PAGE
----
Re: Technical skills for writers

Subject: Re: Technical skills for writers
From: Chris Kowalchuk <chris -at- BDK -dot- NET>
Date: Wed, 14 Jul 1999 17:29:08 -0400

Some comments sparked by Ginna Dowler's remarks:

> Joe, Chris and other use phrases like "technical knowlege" and
> "technical background" without ever defining what they mean.
Not sure if you meant Chris me, but I have written on these topics
recently, so I would be happy to define what I mean. What I mean is
someone very much like yourself (judging from the rest of your post).
I'm not talking about people with advanced Engineering degrees etc. I am
talking about people with enough technical aptitude and interest to
actually learn about what they are documenting. Nothing more. No
particular credentials required. More might certainly be helpful, but
Ginna is right, we are paid (presumably) for our documentation
expertise, not because we are programmers or engineers etc.

I agree with Ginna that the specialized niche of the writer is in fact
writing. Right up there with writing should be clear-headedness, and an
ability/willingness to go the extra mile and ensure that you generally
understand the technologies/processes you are documenting. When
documenting electronic equipment, for example, I don't feel that I need
to be able to design a circuit, but I find it helpful to be able to read
a schematic diagram at least well enough to have a general idea what is
going on, and under the guidance of an electronics engineer or
technician, be able to follow the workings of the circuit, with
reference to the diagram. I did not take any technical course, nor do I
have a drafting certificate, or a degree in electronics. I did read a
few books on the subject, and always take advantage of any opportunity
to allow an "SME" to explain to me what they are doing, how, and why. I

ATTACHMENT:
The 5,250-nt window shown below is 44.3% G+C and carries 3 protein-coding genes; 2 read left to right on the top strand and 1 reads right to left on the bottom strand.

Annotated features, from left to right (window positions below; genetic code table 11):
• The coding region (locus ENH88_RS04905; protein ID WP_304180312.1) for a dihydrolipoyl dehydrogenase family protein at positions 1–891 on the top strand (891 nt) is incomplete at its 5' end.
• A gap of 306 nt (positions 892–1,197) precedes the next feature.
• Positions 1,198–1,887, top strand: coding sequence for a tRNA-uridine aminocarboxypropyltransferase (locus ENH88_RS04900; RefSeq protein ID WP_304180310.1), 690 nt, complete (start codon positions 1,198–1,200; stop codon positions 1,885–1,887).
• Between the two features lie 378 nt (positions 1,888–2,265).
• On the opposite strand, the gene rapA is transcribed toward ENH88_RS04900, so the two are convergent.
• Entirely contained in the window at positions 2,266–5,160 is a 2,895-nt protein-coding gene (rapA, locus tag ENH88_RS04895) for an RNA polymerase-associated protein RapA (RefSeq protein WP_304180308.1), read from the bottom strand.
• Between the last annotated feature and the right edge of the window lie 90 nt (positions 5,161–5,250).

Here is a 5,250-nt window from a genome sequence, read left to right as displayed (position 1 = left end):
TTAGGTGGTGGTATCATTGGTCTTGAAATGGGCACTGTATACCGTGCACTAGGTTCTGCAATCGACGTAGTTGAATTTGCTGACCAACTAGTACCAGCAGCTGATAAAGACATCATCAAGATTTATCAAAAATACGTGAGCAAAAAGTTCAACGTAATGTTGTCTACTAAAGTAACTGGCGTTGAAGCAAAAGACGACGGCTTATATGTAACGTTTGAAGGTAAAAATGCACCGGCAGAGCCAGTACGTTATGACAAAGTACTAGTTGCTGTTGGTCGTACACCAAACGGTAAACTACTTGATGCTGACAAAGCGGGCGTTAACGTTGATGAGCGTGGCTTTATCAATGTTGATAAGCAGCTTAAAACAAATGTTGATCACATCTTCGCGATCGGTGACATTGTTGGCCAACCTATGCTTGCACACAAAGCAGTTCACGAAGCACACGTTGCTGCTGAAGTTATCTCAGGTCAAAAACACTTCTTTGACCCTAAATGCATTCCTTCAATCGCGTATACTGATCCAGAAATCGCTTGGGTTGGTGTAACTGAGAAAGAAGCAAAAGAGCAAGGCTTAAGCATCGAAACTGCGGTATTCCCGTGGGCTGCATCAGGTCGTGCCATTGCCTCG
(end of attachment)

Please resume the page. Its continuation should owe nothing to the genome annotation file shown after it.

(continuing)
would take this same approach no matter what technology is involved.
There is very little out there for which you can't develop a general
understanding, given a few days reading and research. Consider as an
analogy the difference between active and passive vocabulary. The expert
in the field has the active vocabulary, the writer, I feel, should try
to develop a passive vocabulary if possible. Once can acquire enough
skill to read some well-structured C code and at least have a clue what
the programmer was doing, for example, without being able to write
anything terribly clever with it oneself.

Some might consider this a waste of writing time, but I find it the best
thing for having thorough product documentation that both designers and
customers are happy with. In a different thread, someone referred to the
good old days when engineers etc. did most of the product writing. In my
opinion, it was during that period that technical writing developed its
reputation for being convoluted, dense, and incomprehensible. The
average (and I don't mean every!) manual written by such experts was
chock-full of technical information, presented so densely and in so
disorganized a fashion, that it did almost no good for anybody. This was
writing done by persons for whom writing was not a priority. On the
other side of the coin, today we often see manuals that are beautifully
organized and formatted, but convey next to no information, on the
(facile) assumption that if you put anything too complex in there, the
poor dumb user couldn't understand it, and wouldn't read it. That's
going too far the other way, and is a trend that ought to be checked.

In my opinion, the most well-rounded and generally useful technical
writer is one for whom writing is a vocation, and various technical
subjects are an avocation. Don't ask me which subjects. Anything under
the sun. Whatever interests you. Whatever would be helpful in your
current endeavors. Don't get a degree, read a book. Talk to people. Be

Chris Kowalchuk

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